Sema Kopuz considers her Islamic head scarf a symbol of freedom, but others would call it a symbol of oppression. The colorful cloth that covers her hair has made it easier for her to study medicine, but impossible to practice it.

All over Europe, the head scarf has come to define the clash between conservative Islam and secular societies, nowhere more so than in overwhelmingly Muslim but vehemently secular Turkey. Here it's so sensitive that Prime Minister Recep Tayyip Erdogan attends some government functions alone. His wife wears a head scarf, and her presence could offend secularists....

In February [2004], French legislators voted to ban the scarves in public schools, and last month the European Court of Human Rights ruled against a Turkish student who claimed her rights were violated by Turkish restrictions on wearing scarves at universities.

Turkey's sensitivity to headgear dates to the 1920s, when Mustafa Kemal Ataturk set out to Westernize the country overnight. He substituted the Latin alphabet for the Arabic, mandated Western dress, forced men to abandon their fez hats and spoke out against veils. The military considers itself the guarantor of the staunchly secular constitution, and as recently as seven years ago it helped drive an elected Islamic-oriented government from power....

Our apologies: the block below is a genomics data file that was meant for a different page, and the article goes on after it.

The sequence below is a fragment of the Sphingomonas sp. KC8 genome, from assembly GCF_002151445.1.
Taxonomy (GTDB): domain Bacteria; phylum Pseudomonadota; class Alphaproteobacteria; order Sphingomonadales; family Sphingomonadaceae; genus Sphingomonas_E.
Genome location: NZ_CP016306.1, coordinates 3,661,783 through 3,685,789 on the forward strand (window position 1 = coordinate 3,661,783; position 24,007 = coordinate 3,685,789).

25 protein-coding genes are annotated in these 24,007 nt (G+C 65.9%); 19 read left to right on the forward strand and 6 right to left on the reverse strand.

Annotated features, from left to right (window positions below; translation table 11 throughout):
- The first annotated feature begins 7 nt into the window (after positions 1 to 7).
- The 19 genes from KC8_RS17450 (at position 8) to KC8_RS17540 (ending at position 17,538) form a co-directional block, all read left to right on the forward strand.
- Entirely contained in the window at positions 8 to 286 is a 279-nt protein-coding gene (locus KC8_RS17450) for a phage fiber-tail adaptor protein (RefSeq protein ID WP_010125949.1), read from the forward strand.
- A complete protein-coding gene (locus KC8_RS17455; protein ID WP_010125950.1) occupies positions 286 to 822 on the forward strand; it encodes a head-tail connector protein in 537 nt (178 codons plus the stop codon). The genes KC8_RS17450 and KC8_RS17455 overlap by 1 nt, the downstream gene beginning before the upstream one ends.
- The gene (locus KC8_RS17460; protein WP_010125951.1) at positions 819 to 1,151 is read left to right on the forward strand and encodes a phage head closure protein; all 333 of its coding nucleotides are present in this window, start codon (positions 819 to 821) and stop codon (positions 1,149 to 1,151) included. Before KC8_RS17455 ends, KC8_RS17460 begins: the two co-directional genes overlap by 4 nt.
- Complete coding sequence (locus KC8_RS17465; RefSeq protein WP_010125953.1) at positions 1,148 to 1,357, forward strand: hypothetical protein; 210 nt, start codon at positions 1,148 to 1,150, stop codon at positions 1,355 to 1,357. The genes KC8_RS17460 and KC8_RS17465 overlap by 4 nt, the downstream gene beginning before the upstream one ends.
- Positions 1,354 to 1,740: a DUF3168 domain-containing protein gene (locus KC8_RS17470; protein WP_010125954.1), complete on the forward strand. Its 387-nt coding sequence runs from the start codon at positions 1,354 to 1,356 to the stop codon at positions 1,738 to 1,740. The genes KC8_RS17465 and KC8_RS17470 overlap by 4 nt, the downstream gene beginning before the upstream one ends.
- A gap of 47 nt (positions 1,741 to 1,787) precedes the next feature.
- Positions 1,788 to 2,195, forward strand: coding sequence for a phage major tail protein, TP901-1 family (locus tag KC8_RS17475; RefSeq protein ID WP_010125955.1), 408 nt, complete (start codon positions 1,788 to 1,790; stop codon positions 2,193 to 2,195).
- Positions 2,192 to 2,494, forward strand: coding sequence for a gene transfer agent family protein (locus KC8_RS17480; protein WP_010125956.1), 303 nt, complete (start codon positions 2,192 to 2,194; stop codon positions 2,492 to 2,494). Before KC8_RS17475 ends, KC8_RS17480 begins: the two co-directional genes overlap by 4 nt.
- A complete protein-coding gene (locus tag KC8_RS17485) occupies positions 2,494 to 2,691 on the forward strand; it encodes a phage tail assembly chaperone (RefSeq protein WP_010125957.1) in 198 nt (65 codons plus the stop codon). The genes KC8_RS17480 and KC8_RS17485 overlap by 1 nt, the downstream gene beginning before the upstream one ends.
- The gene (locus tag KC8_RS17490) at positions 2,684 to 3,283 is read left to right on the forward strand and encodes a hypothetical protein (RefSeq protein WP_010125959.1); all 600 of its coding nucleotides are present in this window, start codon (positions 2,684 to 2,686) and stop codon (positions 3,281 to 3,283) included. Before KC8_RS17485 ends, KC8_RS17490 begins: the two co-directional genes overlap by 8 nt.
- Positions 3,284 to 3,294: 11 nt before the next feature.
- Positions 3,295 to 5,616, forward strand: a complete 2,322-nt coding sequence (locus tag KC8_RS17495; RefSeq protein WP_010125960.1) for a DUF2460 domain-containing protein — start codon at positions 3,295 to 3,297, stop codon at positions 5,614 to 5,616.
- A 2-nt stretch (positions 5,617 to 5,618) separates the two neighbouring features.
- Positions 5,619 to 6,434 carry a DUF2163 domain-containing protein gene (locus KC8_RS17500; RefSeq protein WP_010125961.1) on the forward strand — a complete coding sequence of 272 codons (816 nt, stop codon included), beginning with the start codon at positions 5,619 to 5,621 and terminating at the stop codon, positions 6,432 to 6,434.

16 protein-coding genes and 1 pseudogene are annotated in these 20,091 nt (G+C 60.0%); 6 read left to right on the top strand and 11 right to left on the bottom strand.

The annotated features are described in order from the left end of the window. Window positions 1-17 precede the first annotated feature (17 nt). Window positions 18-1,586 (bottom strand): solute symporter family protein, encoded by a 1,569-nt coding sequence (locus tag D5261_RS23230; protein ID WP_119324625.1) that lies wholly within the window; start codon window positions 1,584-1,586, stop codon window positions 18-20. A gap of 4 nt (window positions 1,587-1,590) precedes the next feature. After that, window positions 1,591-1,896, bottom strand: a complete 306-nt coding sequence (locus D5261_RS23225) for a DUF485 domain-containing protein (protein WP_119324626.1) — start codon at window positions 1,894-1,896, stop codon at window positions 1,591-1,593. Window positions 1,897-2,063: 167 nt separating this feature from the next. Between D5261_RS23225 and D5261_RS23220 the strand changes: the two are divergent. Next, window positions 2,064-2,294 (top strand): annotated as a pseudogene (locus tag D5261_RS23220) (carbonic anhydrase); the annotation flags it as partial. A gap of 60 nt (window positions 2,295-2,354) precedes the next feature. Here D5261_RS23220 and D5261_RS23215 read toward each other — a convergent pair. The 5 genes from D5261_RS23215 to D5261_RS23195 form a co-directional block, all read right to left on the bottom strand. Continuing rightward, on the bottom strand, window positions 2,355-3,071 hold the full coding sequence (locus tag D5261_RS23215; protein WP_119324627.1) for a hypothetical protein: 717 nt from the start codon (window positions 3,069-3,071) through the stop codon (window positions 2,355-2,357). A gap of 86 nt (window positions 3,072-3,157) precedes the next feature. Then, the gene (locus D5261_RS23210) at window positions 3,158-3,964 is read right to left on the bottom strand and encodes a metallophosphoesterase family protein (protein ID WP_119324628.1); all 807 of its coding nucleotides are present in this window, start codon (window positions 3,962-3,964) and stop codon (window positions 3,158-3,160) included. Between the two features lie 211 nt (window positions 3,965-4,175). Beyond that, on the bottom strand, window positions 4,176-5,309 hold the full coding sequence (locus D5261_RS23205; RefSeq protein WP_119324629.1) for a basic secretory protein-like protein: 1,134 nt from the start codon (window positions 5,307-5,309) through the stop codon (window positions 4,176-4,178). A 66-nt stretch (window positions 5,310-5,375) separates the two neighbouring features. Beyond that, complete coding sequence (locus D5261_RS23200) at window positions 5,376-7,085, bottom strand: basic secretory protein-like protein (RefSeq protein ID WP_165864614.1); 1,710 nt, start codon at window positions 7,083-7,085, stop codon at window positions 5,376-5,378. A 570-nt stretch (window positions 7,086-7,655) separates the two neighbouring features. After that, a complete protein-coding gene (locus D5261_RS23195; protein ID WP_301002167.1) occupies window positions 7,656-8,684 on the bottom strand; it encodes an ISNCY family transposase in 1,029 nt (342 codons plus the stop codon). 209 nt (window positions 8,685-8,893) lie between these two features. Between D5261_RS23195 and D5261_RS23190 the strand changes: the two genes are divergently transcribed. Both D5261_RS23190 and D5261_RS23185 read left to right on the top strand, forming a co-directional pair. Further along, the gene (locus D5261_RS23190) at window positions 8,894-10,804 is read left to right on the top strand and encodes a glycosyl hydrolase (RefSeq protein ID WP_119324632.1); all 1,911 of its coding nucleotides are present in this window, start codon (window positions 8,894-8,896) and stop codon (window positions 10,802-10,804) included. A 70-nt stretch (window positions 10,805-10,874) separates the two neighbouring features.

Kopuz, 29, was born into a religious family in the Black Sea coast city of Rize, but did not wear a head scarf while growing up.

"I liked to do my hair and put on makeup," she said.

But conservative neighbors questioned her morality.

"Your daughter is uncovered," she remembers them telling her father. "What will be her fate?"

When she came to college in Istanbul she met other women from conservative backgrounds who wore head scarves, and began to do likewise.

She said it liberated her from family pressure.

"Before I covered my hair, my family tried to control my life," Kopuz said. "Now that I cover my hair I have lots of freedom. They trust my decisions and don't question me a lot."

Kopuz finished her studies in Azerbaijan, but cannot practice medicine in Turkey because women wearing head scarves are barred from taking the medical board examination.

From the Ontario Empoblog (Latest OVVA news here)